It's 5 p.m. on a Tuesday. I'm on hour five of what will be six hours' worth of therapy sessions, all of which have focused on fears about kids returning to school. Patients are asking me questions all day long that I don't have answers to.

What do you think of homeschooling for kids?

What if my school starts and then pulls the plug at the end of the first week?

What's riskier, sending kids to daycare, or hiring a nanny?

As a cognitive-behavioral psychologist who specializes in working with mothers, I'm no stranger to spending many consecutive hours talking through maternal anxieties. I'm usually not personally affected by the things my patients say; if anything, immersing myself in the problems of others helps me, however briefly, forget my own.

But then, my patients and I aren't usually having the same problems at the exact same time.

Pre-COVID, I often talked with patients about the "backpacks" they carry around; that is, the traumas or significant life events they've experienced that stay with them and influence their day-to-day lives. Nowadays all of us, myself included, are shouldering backpacks, stuffed with the traumas of the previous weeks and months of COVID-19, plus all the uncertainties that lie ahead. My backpack feels especially heavy at the moment, full as it is not only with my own experiences and fears but also with those of my patients. As a scared mother myself, it's been a challenge to help other scared mothers.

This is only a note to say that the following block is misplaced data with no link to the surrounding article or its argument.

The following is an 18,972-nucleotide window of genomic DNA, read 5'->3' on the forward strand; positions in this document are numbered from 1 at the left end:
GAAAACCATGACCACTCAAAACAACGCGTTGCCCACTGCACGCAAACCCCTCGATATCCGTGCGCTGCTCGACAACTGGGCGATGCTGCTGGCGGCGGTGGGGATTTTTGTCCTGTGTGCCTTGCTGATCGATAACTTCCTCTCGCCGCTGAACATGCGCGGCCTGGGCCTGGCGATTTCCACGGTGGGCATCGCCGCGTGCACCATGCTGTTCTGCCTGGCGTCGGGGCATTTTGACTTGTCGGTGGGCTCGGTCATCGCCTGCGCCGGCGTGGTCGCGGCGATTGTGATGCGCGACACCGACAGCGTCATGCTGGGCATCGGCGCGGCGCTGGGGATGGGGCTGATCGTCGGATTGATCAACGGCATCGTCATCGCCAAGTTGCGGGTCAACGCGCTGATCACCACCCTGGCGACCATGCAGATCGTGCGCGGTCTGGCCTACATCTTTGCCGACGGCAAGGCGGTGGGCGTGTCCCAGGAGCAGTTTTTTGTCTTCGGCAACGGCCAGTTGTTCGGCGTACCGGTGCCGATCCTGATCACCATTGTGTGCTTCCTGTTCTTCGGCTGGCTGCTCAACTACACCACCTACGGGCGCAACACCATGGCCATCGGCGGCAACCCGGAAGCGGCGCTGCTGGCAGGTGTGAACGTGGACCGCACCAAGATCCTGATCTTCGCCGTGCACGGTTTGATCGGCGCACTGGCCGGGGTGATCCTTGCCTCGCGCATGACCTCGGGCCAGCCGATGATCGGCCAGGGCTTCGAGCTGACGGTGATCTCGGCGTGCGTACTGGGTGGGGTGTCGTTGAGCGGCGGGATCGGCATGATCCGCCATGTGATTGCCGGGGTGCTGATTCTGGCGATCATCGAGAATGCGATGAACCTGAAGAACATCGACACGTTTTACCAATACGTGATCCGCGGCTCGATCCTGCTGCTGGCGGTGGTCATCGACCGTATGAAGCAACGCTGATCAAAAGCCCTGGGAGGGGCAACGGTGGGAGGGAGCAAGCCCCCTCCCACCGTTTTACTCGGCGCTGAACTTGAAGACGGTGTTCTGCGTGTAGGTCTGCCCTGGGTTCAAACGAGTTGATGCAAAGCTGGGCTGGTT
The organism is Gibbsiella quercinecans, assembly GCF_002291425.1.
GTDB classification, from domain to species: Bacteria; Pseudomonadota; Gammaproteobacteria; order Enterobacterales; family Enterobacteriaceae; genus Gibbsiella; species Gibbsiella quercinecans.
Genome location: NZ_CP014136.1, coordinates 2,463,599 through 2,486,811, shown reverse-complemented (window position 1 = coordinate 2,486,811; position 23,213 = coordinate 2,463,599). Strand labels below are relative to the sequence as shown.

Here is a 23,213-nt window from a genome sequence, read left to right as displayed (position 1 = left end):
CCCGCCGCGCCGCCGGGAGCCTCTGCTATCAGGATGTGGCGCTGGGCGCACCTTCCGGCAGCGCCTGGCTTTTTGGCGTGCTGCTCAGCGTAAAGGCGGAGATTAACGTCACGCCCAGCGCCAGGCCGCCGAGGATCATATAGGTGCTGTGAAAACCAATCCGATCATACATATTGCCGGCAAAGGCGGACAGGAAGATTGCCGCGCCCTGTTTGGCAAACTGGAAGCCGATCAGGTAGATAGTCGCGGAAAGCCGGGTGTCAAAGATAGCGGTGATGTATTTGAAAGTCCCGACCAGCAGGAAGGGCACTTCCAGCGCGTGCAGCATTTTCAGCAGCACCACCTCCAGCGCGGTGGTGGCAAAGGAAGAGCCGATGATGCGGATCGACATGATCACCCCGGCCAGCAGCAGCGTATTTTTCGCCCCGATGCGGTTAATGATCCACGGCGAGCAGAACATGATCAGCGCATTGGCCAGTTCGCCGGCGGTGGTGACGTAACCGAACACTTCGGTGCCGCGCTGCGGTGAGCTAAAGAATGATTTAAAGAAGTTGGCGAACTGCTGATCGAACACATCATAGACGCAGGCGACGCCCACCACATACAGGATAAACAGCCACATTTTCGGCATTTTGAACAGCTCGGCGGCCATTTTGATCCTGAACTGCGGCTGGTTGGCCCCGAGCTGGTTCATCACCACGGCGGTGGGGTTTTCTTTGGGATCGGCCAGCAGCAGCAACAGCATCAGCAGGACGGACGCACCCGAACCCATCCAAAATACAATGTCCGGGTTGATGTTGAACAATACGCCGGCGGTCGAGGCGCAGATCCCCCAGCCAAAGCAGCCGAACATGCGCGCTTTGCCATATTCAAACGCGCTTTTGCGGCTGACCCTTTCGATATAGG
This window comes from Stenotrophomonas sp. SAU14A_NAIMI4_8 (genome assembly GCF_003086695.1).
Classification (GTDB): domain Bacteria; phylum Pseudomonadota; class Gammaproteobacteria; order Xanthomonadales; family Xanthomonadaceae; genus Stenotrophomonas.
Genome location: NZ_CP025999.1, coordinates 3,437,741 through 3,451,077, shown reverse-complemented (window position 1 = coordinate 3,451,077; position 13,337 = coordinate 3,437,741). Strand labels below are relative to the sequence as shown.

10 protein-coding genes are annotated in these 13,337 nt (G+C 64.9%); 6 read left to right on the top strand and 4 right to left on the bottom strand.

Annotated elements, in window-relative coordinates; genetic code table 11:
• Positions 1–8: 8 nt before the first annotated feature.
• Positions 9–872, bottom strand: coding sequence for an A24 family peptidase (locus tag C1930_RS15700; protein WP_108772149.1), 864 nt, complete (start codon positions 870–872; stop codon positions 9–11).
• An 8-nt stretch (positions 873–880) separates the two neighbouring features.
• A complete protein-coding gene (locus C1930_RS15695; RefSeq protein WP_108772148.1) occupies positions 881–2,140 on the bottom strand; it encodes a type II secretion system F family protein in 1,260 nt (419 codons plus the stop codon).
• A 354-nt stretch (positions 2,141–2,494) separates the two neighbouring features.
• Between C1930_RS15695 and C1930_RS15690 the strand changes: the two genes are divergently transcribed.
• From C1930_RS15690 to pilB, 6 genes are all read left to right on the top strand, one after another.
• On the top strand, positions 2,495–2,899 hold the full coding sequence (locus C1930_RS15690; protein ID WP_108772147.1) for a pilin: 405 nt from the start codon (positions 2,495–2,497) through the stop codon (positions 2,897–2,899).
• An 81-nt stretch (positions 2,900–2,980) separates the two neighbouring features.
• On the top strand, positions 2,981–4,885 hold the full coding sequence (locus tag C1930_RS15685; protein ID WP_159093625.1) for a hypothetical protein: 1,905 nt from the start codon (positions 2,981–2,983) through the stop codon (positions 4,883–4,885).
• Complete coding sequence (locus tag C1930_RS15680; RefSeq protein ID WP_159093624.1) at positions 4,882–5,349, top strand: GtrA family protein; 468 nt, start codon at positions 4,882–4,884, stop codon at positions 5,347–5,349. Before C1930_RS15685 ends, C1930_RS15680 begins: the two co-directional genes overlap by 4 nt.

Whenever I hear a patient's impassioned arguments for homeschooling her kid, I start to doubt my own decision to send my kids to school. I'll have just gotten to the point of feeling confident about my choice, only to have a patient remind me that first graders aren't really good at keeping masks on — and by the way didn't I know that those plastic partitions in the classroom really do nothing? Each new piece of discomforting evidence I hear feels like another rock being hurled into my backpack.

And then there are the times I'm given inside information I wish I didn't have. One patient knows someone who knows someone who knows the governor, and this person believes that they will be pulling the plug on schools at the last minute. Another patient shares new scientific evidence about how droplets of COVID-19 remain in the air for a long time. Like many people, I try hard not to follow the news in an effort to keep the upsetting information at bay. But unfortunately, the news tends to follow me, as my patients keep telling me things I didn't want to know, filling my backpack further.

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